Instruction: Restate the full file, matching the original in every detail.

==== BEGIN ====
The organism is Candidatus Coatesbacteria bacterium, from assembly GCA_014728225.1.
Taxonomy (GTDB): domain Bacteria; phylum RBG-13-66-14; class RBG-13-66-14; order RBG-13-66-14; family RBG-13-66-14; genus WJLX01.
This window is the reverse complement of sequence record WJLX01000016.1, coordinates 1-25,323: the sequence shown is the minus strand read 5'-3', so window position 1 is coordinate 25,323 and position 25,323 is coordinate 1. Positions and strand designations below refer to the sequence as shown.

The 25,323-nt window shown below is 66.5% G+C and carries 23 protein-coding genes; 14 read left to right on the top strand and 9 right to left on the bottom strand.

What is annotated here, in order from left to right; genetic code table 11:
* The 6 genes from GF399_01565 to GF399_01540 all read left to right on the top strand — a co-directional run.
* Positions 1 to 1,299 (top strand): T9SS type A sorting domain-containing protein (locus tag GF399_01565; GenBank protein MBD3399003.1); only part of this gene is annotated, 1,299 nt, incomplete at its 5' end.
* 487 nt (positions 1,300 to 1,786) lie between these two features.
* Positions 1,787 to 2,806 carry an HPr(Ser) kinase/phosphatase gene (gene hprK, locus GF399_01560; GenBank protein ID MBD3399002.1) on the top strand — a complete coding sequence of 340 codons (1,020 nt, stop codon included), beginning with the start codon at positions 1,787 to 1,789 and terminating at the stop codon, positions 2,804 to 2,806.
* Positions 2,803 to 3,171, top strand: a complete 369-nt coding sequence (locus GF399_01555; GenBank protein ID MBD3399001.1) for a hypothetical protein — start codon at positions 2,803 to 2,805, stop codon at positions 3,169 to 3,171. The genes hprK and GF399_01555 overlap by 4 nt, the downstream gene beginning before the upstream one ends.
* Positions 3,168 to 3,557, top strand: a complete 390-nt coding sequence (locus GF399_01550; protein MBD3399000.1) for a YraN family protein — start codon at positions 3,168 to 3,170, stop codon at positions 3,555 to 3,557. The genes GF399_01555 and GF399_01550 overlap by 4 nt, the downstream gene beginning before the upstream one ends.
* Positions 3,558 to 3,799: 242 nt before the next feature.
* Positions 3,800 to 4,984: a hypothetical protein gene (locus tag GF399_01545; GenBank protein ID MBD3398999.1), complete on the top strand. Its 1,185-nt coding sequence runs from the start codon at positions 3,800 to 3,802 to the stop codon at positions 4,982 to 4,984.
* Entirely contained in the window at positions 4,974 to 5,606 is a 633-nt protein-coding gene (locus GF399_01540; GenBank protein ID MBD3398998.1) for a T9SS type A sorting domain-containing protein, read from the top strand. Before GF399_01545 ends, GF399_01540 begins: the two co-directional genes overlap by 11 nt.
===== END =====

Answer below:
The organism is Candidatus Coatesbacteria bacterium, from assembly GCA_014728225.1.
Taxonomy (GTDB): domain Bacteria; phylum RBG-13-66-14; class RBG-13-66-14; order RBG-13-66-14; family RBG-13-66-14; genus WJLX01.
This window is the reverse complement of sequence record WJLX01000016.1, coordinates 1-25,323: the sequence shown is the minus strand read 5'-3', so window position 1 is coordinate 25,323 and position 25,323 is coordinate 1. Positions and strand designations below refer to the sequence as shown.

The 25,323-nt window shown below is 66.5% G+C and carries 23 protein-coding genes; 14 read left to right on the top strand and 9 right to left on the bottom strand.

What is annotated here, in order from left to right; genetic code table 11:
* The 6 genes from GF399_01565 to GF399_01540 all read left to right on the top strand — a co-directional run.
* Positions 1 to 1,299 (top strand): T9SS type A sorting domain-containing protein (locus tag GF399_01565; GenBank protein MBD3399003.1); only part of this gene is annotated, 1,299 nt, incomplete at its 5' end.
* 487 nt (positions 1,300 to 1,786) lie between these two features.
* Positions 1,787 to 2,806 carry an HPr(Ser) kinase/phosphatase gene (gene hprK, locus GF399_01560; GenBank protein ID MBD3399002.1) on the top strand — a complete coding sequence of 340 codons (1,020 nt, stop codon included), beginning with the start codon at positions 1,787 to 1,789 and terminating at the stop codon, positions 2,804 to 2,806.
* Positions 2,803 to 3,171, top strand: a complete 369-nt coding sequence (locus GF399_01555; GenBank protein ID MBD3399001.1) for a hypothetical protein — start codon at positions 2,803 to 2,805, stop codon at positions 3,169 to 3,171. The genes hprK and GF399_01555 overlap by 4 nt, the downstream gene beginning before the upstream one ends.
* Positions 3,168 to 3,557, top strand: a complete 390-nt coding sequence (locus GF399_01550; protein MBD3399000.1) for a YraN family protein — start codon at positions 3,168 to 3,170, stop codon at positions 3,555 to 3,557. The genes GF399_01555 and GF399_01550 overlap by 4 nt, the downstream gene beginning before the upstream one ends.
* Positions 3,558 to 3,799: 242 nt before the next feature.
* Positions 3,800 to 4,984: a hypothetical protein gene (locus tag GF399_01545; GenBank protein ID MBD3398999.1), complete on the top strand. Its 1,185-nt coding sequence runs from the start codon at positions 3,800 to 3,802 to the stop codon at positions 4,982 to 4,984.
* Entirely contained in the window at positions 4,974 to 5,606 is a 633-nt protein-coding gene (locus GF399_01540; GenBank protein ID MBD3398998.1) for a T9SS type A sorting domain-containing protein, read from the top strand. Before GF399_01545 ends, GF399_01540 begins: the two co-directional genes overlap by 11 nt.